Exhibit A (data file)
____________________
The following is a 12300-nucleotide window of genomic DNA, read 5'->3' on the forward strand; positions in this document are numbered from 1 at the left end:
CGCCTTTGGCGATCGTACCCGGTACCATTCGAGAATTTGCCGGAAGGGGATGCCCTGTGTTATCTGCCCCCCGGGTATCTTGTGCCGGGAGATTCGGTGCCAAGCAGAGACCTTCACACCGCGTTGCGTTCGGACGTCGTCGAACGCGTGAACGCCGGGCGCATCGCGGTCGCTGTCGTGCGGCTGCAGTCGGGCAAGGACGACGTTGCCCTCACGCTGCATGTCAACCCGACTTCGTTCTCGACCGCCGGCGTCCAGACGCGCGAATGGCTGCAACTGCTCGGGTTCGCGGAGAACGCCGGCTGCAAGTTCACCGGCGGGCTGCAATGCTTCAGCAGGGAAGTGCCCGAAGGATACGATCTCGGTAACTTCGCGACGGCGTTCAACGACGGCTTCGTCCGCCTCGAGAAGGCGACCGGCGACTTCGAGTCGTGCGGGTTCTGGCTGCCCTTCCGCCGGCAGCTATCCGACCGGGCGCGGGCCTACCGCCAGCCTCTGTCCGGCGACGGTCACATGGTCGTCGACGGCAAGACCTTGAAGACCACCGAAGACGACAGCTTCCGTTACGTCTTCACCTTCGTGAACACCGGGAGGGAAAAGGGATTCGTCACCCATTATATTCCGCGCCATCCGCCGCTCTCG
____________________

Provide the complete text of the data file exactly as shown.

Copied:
The following is a 12300-nucleotide window of genomic DNA, read 5'->3' on the forward strand; positions in this document are numbered from 1 at the left end:
CGCCTTTGGCGATCGTACCCGGTACCATTCGAGAATTTGCCGGAAGGGGATGCCCTGTGTTATCTGCCCCCCGGGTATCTTGTGCCGGGAGATTCGGTGCCAAGCAGAGACCTTCACACCGCGTTGCGTTCGGACGTCGTCGAACGCGTGAACGCCGGGCGCATCGCGGTCGCTGTCGTGCGGCTGCAGTCGGGCAAGGACGACGTTGCCCTCACGCTGCATGTCAACCCGACTTCGTTCTCGACCGCCGGCGTCCAGACGCGCGAATGGCTGCAACTGCTCGGGTTCGCGGAGAACGCCGGCTGCAAGTTCACCGGCGGGCTGCAATGCTTCAGCAGGGAAGTGCCCGAAGGATACGATCTCGGTAACTTCGCGACGGCGTTCAACGACGGCTTCGTCCGCCTCGAGAAGGCGACCGGCGACTTCGAGTCGTGCGGGTTCTGGCTGCCCTTCCGCCGGCAGCTATCCGACCGGGCGCGGGCCTACCGCCAGCCTCTGTCCGGCGACGGTCACATGGTCGTCGACGGCAAGACCTTGAAGACCACCGAAGACGACAGCTTCCGTTACGTCTTCACCTTCGTGAACACCGGGAGGGAAAAGGGATTCGTCACCCATTATATTCCGCGCCATCCGCCGCTCTCG